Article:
Saturated Fat: Part of a Healthy Diet - PDF Document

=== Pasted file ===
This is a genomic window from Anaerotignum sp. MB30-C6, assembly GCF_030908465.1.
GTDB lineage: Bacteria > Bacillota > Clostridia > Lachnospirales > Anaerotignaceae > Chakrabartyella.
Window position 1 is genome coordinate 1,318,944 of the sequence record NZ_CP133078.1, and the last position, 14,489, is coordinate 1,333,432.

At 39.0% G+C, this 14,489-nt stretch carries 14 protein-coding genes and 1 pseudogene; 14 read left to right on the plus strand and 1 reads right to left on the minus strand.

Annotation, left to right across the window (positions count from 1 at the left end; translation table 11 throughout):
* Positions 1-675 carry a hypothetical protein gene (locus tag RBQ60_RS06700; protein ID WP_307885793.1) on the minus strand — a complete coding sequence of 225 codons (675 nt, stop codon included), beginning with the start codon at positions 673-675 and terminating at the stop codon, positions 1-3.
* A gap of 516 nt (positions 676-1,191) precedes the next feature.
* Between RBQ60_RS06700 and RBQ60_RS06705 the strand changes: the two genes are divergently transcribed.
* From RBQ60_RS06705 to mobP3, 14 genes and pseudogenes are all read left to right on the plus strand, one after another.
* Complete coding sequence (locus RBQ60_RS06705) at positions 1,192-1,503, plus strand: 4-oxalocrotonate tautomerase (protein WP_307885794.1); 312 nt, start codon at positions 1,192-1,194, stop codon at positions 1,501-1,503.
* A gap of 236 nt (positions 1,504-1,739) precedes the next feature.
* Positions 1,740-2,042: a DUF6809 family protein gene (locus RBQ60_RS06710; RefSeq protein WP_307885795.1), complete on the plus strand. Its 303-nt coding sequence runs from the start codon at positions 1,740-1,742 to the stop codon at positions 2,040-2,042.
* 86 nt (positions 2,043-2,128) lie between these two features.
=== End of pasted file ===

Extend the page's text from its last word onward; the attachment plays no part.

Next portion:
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  1. Current Nutrition Reports https://doi.org/10.1007/s13668-018-0238-x GASTROENTEROLOGY, CRITICAL CARE, AND LIFESTYLE MEDICINE (SA MCCLAVE, SECTION EDITOR) Saturated Fat: Part of a Healthy Diet Victoria M. Gershuni1,2 #Springer Science+Business Media, LLC, part of Springer Nature 2018 Abstract Purpose of Review Despite the American public following recommendations to decrease absolute dietary fat intake and specif- icallydecreasesaturated fat intake,wehaveseena dramaticriseoverthe past40yearsinthe ratesofnon-communicablediseases associated with obesity and overweight, namely cardiovascular disease. The development of the diet-heart hypothesis in the mid twentiethcenturyledtofaultybutlong-heldbeliefsthatdietaryintakeofsaturatedfatledtoheartdisease.Saturatedfatcanleadto increased LDL cholesterol levels, and elevated plasma cholesterol levels have been shown to be a risk factor for cardiovascular disease; however, the correlative nature of their association does not assign causation. Recent Findings Advances in understanding the role of various lipoprotein particles and their atherogenic risk have been helpful for understanding how different dietary components may impact CVD risk. Numerous meta-analyses and system- atic reviews of both the historical and current literature reveals that the diet-heart hypothesis was not, and still is not, supported by the evidence. There appears to be no consistent benefit to all-cause or CVD mortality from the reduction of dietary saturated fat. Further, saturated fat has been shown in some cases to have an inverse relationship with obesity-related type 2 diabetes. Summary Rather than focus on a single nutrient, the overall diet quality and elimination of processed foods, including simple carbohydrates,wouldlikelydomoretoimproveCVDandoverallhealth.ItisinthebestinterestoftheAmericanpublictoclarify dietary guidelines to recognize that dietary saturated fat is not the villain we once thought it was. Keywords Saturatedfat.SFA.Fattyacids.Dietaryfat.Triglycerides.PUFA.LDLcholesterol.Diet.Cardiovasculardisease. CVD.Atherosclerosis.Diet-hearthypothesis.Dietaryguidelines Introduction diseases. By the 1980s, the diet-heart hypothesis aka “lipid hypothesis”—the assumption ofa causalrelationshipbetween dietary fat consumption and coronary heart disease (CHD)— was widely accepted by the nutritional and medical commu- nity as dogma [1]. However, this hypothesis has not been proven to be correct despite its widespread acceptance. Thelow-fatfadwithrecommendationstolimitsaturatedfat to minimal levels has been the result of multiple influences. These include the relationship between the U.S. government and dietary guidelines, ecological and epidemiological studies investigating the relationship between diet and chronic dis- ease, and most importantly, a misunderstanding of the bio- chemistry of different types of fat and their ultimate impact on human physiology. Dietary fat is an essential nutrient that is a component of every cell in the human body; the human brain is made up of approximately 60% fat. Fatty acids are essential to all body tissues as components of phospholipid bilayers that make up With the rise of obesity, overweight, and chronic disease in Western countries, there has been a flurry of interest in under- standing both why we get fat and how we can deal with it. Over the last half century, there have been various dietary strategies promoted to combat obesity and its associated Thisarticleispartofthe TopicalCollectiononGastroenterology, Critical Care, and Lifestyle Medicine * Victoria M. Gershuni Victoria.Gershuni@uphs.upenn.edu 1 Department of Surgery, Hospital of the University of Pennsylvania, 3400 Spruce Street, 4 Maloney, Philadelphia, PA 19104, USA 2 Division of Gastroenterology, Perelman School of Medicine, University of Pennsylvania, Philadelphia, PA, USA